The Octodon ricardojeda is a new species discovered in December 2020 and identified as an Octodontidae2. Its discovery, which follows a scientific study on genus Octodon specimens from museums, questions the species of degus. Biologists who discovered it (Guillermo D’Elía, Pablo Teta, Diego H. Verzi, Richard Cadenillas, and James L. Patton) also emphasize the need to reorganize the categorization of degus which could now be comprised of more than 5 species with local subspecies1, according to classifications and analysis results. It could range from 7 to 11 species according to the analysis. Named after Ricardo Ojeda, founder of SAREM3, Argentinian company studying mammals, thus the Octodon Ricardojeda is a degu species that can be found in Argentina.
The Octodon ricardojeda has a brown fur spotted with black and yellow, a brighter, yellow-gray stomach. Its fur is dotted with long black-yellow hairs, including on its back, from 15 to 20 millimeters long. It seems tough with a strong and short body. Its tail does not feature any feather-duster-like hair, and it is quite short, like other degus. It has long vibrissae which can be black or white. Its ears seem moderately long, covered with a thin gray fur. It can reach 32,6 cm long, with a 13,4 cm long tail for approximately 200g.
Unlike other species of Octodons, the Octodon ricardojeda mainly inhabits Argentina2. We can find it in 8 locations, west of Neuquén province. It seems to live between 500 and 1100 meters of altitude and has been found in the Reserva Nacional Malalcauello area northwest of Araucanía region, Chile. Some fossiles can be linked to the species, which could show a larger distribution for the last 10.000 years5.
Like other species of degus, Octodon ricardojeda is herbivore with folivorous tendencies and feeds on plants, seeds and barks from its environment.
This species of degus has been captured in semi-open rainforest zones. They have been found in burrows, dug within sandy hills. Although, nothing proves that the Octodon ricardojeda digs them by itself or if it occupies those of other species. We can also find it in bushes or other kinds of glades. As well as other species of degus, it often inhabits bushy environments.
Among the plant species present in its environment, we can find: Nothofagus, Chusquea spp., Baccharis spp., Berberis buxifolia, and Mulinum spinosum (FR), Nothofagus antarctica, des forêts de coigues (Nothofagus dombeyi), Stipa spp, M. spinosum, l’arbuste épineux Colletia spinosissima, , Schinus molle, and the Monkey Puzzle Tree (Araucaria araucana). Despite it being like its terrestrial peers, it also has the ability to climb bushes and small trees.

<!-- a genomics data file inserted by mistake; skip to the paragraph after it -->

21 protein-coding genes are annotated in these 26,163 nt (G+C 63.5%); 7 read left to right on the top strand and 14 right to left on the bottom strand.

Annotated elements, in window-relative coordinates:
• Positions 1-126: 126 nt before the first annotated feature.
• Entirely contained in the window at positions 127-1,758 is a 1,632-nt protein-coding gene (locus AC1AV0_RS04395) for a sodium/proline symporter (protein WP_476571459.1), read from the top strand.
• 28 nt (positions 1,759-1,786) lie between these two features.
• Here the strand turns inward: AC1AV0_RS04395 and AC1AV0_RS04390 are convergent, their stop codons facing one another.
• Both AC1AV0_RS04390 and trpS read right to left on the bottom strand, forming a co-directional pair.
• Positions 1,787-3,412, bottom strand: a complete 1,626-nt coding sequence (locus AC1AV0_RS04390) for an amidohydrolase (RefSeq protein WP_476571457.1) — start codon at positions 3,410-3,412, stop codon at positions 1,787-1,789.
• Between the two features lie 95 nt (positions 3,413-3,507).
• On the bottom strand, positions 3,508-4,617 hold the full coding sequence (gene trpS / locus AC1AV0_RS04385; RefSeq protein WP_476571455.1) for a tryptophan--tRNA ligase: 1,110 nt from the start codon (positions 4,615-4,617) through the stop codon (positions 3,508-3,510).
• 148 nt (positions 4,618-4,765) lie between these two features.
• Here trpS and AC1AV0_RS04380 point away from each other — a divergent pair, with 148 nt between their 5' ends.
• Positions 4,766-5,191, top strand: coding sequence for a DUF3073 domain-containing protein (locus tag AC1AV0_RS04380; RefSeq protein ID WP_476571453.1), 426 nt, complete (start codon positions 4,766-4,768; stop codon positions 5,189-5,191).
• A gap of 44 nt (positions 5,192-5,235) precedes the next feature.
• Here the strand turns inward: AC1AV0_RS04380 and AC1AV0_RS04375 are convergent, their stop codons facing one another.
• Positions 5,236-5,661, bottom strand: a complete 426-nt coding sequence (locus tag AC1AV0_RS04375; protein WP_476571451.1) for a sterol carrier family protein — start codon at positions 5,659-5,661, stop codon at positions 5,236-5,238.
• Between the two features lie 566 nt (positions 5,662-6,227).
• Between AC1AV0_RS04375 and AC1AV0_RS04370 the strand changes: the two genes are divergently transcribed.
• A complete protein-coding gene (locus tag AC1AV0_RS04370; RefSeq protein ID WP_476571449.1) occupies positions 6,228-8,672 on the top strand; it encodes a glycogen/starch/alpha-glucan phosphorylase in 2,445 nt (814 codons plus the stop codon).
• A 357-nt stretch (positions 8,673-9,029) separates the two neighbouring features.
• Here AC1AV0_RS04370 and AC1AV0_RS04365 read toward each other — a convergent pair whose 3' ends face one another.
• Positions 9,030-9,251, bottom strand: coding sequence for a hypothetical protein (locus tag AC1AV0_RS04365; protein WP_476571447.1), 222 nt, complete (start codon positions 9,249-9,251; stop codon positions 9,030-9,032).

Like its peers, it is a prey, the Octodon ricardojeda is tracked by a lot of predators, whether they come from the sky or the ground. We can note the black-chested buzzard-eagle and the Lesser horned owl.
A lot of small mammals inhabits the same areas as the Octodon ricardojeda, such as the Abrothrix hirta, Irenomys tarsalis, Loxodontomys micropus, Oligoryzomys longicaudatus, Aconaemys porteri, and the Dromiciops bozinovic(ES).
Taking into account the current state of knowledge, the Octodon ricardojeda is protected in the Lanín National Park, Argentina and in the Reserva Nacional Malalcahuello, Chile. It is likely to be found in other protected areas in its distribution area. Though, being restricted in a less than 20.000 square kilometers area and known in less than 10 locations, this species is considered as Vulnerable6 (VU). Habitat loss and forest destruction are among the main threats to this species of rodents which used to have a larger distribution in the recent past.
Translation by Matthieu Selles.
- The number of species of degus (genus Octodon) is currently underestimated: An appraisal of species limits and their phylogenetic relationships (Rodentia: Hystricomorpha: Octodontidae)
- A new living species of degu, genus Octodon (Hystricomorpha: Octodontidae)
- Ricardo A. Ojeda
- Las Últimas Noticias
- Dramatic recent changes in small mammal assemblages from Northern Patagonia: A caution for paleoenvironmental reconstructions
- Vulnerable species